It’s 2020, ya’ll, and you’ve likely heard a lot about the upcoming census, slated for this April. It got me thinking that, while it’s one of the most common historical records for new researchers to search for and interact with, many people may not be familiar with the history of census-taking (#trendingtopic #sarcasm) and all the rich detail you can extract for family tree purposes.
*yawn* Stay with me, people.
Seriously, you can uncover a lot of spicy information in a census! Children born out of wedlock? Check. Black widows? Check check. Abandoned families? Check check check.
Ok, so what exactly *is* the Census?
In short, it’s a list of every individual within a particular location (i.e. Massachusetts, the Netherlands, etc) at a certain time. In the US, there has been a Federal Population Census taken every ten years since 1790. And most US states also took their own censuses every decade, often in years ending in “5” to complement the federal census. In fact, the United Nations recommends that population censuses be taken at least every ten years.
People are typically counted within their households, and the information collected is mainly about the household structure (renting vs owning; relationships to one another; etc). More on this below!
A Brief History Lesson:
The word census originated in ancient Rome from the Latin word censere (“to estimate”) and during the Roman Republic, the census was really just a list that kept track of all adult males fit for military service.
Some form of census-taking has been around for a LONG time. I mean, how else were governments supposed to know who to tax and send to war? The first known census was undertaken by the Babylonian Empire in 3800 BC, where they counted things like livestock and quantities of butter, milk, and vegetables. And the oldest surviving census data was recorded in 2 AD, by China’s Han Dynasty where they showed a population of 57.7 million people.
In medieval Europe in AD 1086, William I of England needed a way to properly tax the land he had just conquered so he created The Domesday Book (this book title maybe needed some marketing work? Yikes!). It’s one of the oldest public records and is a very comprehensive list of all the landowners, property, tenants and serfs of Norman England.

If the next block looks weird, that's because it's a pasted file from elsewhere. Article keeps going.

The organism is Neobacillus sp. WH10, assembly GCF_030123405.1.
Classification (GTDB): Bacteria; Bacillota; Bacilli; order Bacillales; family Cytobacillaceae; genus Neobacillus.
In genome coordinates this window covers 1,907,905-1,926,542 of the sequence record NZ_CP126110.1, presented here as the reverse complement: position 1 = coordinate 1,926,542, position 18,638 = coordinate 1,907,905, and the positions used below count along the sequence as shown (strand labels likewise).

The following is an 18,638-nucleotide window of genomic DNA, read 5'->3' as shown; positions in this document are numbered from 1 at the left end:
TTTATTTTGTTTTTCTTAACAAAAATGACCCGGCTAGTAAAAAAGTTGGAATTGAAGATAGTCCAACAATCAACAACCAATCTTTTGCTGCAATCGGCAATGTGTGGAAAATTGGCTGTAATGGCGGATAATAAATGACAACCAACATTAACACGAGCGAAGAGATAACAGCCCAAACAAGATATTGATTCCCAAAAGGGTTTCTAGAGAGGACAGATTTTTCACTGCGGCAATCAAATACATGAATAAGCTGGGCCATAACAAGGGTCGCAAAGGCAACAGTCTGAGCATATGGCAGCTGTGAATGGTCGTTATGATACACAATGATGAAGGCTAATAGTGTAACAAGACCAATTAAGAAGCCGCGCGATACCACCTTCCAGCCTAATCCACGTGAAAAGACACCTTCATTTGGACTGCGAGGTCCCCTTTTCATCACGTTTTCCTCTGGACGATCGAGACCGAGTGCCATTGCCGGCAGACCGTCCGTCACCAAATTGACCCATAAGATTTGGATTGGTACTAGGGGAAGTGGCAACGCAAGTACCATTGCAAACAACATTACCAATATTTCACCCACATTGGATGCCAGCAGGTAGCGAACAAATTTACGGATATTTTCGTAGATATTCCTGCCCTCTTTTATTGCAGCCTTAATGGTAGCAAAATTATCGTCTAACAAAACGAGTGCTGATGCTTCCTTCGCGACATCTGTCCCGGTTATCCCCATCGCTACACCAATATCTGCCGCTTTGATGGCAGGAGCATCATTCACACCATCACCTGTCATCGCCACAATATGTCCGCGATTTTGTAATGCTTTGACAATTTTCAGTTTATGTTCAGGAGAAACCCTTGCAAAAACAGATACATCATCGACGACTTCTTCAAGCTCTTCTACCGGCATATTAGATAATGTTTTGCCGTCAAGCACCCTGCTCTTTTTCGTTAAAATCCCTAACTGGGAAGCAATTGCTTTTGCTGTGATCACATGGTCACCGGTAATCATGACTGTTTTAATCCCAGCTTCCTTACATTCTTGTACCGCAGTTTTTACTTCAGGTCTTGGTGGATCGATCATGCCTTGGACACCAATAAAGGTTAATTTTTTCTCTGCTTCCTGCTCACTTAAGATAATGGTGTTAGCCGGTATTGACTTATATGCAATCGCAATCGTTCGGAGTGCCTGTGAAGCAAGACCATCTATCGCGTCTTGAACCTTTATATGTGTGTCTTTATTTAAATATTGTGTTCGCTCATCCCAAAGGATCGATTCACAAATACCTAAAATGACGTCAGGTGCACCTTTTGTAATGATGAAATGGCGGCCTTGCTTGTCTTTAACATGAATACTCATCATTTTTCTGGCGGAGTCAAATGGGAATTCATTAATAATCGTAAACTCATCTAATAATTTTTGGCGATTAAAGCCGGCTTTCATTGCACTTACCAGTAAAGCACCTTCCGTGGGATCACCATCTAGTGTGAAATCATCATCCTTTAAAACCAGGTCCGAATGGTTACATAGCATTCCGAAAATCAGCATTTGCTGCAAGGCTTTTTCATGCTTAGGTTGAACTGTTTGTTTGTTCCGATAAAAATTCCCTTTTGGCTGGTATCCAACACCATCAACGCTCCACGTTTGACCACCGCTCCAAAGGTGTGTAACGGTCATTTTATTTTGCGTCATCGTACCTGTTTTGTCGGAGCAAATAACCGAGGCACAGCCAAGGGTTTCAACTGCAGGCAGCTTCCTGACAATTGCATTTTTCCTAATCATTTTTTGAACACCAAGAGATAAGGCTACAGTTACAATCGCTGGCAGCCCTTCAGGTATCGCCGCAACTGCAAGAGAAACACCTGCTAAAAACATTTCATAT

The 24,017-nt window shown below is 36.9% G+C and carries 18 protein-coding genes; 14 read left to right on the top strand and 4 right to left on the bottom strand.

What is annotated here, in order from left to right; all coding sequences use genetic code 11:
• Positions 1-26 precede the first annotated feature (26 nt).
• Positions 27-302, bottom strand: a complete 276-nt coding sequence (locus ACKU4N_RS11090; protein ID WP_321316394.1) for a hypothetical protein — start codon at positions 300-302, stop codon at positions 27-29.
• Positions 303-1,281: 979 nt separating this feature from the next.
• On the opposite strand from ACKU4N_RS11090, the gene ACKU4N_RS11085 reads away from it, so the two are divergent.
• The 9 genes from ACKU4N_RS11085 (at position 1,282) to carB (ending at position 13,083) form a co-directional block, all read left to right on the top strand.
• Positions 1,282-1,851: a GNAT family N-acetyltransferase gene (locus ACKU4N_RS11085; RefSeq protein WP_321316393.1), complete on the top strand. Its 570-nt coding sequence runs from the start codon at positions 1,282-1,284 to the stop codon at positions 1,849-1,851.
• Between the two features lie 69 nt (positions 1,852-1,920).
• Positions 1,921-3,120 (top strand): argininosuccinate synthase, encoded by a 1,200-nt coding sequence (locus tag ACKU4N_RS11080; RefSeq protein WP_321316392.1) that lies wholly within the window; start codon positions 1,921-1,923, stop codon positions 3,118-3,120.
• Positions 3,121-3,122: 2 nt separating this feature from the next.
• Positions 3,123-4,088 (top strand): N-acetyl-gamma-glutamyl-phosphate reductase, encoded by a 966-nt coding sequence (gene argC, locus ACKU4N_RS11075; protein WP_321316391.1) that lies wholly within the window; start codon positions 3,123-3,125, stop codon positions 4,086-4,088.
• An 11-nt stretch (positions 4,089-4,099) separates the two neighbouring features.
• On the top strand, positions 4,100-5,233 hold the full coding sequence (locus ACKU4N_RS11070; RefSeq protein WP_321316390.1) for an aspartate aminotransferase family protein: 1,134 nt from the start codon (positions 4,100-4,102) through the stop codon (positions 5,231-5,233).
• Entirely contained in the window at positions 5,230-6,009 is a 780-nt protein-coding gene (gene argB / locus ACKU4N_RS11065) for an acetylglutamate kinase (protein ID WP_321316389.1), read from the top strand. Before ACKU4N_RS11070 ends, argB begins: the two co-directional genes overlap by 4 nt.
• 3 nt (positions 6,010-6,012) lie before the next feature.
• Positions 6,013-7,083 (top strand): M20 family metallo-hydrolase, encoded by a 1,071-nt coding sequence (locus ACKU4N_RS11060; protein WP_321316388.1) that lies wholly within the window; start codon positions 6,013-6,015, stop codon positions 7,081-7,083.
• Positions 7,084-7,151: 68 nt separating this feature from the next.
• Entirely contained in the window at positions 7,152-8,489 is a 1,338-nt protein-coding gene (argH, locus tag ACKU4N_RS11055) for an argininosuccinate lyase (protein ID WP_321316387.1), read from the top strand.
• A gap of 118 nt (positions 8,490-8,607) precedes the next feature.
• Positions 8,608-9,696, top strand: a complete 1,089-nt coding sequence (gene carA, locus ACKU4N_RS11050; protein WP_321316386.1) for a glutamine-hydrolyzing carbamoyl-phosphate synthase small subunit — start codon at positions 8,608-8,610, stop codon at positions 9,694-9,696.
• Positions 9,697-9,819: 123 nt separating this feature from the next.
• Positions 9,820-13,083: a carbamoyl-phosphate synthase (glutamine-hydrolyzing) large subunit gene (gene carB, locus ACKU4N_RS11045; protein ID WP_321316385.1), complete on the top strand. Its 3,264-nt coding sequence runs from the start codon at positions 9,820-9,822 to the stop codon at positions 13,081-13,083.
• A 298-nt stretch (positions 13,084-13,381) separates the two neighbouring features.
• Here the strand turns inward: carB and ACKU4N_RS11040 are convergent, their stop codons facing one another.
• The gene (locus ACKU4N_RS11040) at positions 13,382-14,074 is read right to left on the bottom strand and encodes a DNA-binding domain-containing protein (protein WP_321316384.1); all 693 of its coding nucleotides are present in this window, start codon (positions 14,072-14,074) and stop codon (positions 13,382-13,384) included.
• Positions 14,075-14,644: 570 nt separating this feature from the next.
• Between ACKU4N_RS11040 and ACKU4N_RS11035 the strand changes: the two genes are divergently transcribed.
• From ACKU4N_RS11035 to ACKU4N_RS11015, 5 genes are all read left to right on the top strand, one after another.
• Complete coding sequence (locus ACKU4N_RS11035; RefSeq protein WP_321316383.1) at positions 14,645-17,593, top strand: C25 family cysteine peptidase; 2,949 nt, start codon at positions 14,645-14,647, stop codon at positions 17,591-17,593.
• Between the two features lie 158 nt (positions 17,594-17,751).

I mean, censuses are even mentioned in the Bible.
Ok, whatever. But how do I read and use a census record?
The cool thing about our more recent census records is that you need very limited information to get started on a search: you just need a name and a location.
In the US, from 1850 to 1940, details for each individual in a household can be found for things like: age; place of birth; parents’ birthplace(s); marital status and years of marriage; year of immigration; occupation; whether they could read or write; and race. Now, not all of this information is available in every census but it’s a helpful starting point to dig deeper into other types of records.
Keep in mind that when searching online historical records, misspellings and use of nicknames are common. So if you are having trouble finding someone in a census record during a particular decade, try broadening your search terms (or take a look through death records!).
Just remember that for citizen privacy, there is a 72-year restriction on access to the census so recent records from 1940 onward are not yet available. Why the seemingly random number of 72 years, you ask? Because when this law was enacted in 1978, 72 was the average lifespan of a US citizen.
So, set your calendar to April 1, 2022 when the 1950 census goes public!